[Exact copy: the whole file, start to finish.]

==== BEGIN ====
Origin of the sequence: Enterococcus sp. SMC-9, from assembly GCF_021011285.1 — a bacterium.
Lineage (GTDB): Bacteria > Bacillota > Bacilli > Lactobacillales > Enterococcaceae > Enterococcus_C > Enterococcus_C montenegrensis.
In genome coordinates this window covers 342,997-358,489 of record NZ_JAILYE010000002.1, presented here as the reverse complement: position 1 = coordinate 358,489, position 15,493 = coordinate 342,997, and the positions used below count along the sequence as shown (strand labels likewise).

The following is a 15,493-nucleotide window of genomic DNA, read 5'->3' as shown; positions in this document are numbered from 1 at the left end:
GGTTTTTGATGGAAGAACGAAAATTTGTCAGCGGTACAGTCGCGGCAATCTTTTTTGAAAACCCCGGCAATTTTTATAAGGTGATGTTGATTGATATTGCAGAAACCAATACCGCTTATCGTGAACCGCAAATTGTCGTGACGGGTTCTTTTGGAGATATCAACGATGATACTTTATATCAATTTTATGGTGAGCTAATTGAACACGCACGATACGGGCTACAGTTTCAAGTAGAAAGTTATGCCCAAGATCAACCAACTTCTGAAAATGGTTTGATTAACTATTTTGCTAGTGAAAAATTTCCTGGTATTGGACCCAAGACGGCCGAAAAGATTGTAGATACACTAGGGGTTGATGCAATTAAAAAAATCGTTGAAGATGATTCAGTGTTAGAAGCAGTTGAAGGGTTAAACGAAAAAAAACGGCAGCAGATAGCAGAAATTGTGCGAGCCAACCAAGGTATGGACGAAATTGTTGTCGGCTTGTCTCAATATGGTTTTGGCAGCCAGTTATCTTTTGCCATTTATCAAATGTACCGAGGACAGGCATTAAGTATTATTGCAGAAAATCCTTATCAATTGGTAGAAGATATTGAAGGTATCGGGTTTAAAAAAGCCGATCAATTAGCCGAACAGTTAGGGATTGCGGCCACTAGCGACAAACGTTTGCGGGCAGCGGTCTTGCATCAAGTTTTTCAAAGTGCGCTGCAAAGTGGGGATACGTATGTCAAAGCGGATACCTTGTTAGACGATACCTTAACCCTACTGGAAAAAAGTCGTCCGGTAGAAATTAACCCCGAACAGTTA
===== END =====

Origin of the sequence: Enterococcus sp. SMC-9, from assembly GCF_021011285.1 — a bacterium.
Lineage (GTDB): Bacteria > Bacillota > Bacilli > Lactobacillales > Enterococcaceae > Enterococcus_C > Enterococcus_C montenegrensis.
In genome coordinates this window covers 342,997-358,489 of record NZ_JAILYE010000002.1, presented here as the reverse complement: position 1 = coordinate 358,489, position 15,493 = coordinate 342,997, and the positions used below count along the sequence as shown (strand labels likewise).

The following is a 15,493-nucleotide window of genomic DNA, read 5'->3' as shown; positions in this document are numbered from 1 at the left end:
GGTTTTTGATGGAAGAACGAAAATTTGTCAGCGGTACAGTCGCGGCAATCTTTTTTGAAAACCCCGGCAATTTTTATAAGGTGATGTTGATTGATATTGCAGAAACCAATACCGCTTATCGTGAACCGCAAATTGTCGTGACGGGTTCTTTTGGAGATATCAACGATGATACTTTATATCAATTTTATGGTGAGCTAATTGAACACGCACGATACGGGCTACAGTTTCAAGTAGAAAGTTATGCCCAAGATCAACCAACTTCTGAAAATGGTTTGATTAACTATTTTGCTAGTGAAAAATTTCCTGGTATTGGACCCAAGACGGCCGAAAAGATTGTAGATACACTAGGGGTTGATGCAATTAAAAAAATCGTTGAAGATGATTCAGTGTTAGAAGCAGTTGAAGGGTTAAACGAAAAAAAACGGCAGCAGATAGCAGAAATTGTGCGAGCCAACCAAGGTATGGACGAAATTGTTGTCGGCTTGTCTCAATATGGTTTTGGCAGCCAGTTATCTTTTGCCATTTATCAAATGTACCGAGGACAGGCATTAAGTATTATTGCAGAAAATCCTTATCAATTGGTAGAAGATATTGAAGGTATCGGGTTTAAAAAAGCCGATCAATTAGCCGAACAGTTAGGGATTGCGGCCACTAGCGACAAACGTTTGCGGGCAGCGGTCTTGCATCAAGTTTTTCAAAGTGCGCTGCAAAGTGGGGATACGTATGTCAAAGCGGATACCTTGTTAGACGATACCTTAACCCTACTGGAAAAAAGTCGTCCGGTAGAAATTAACCCCGAACAGTTA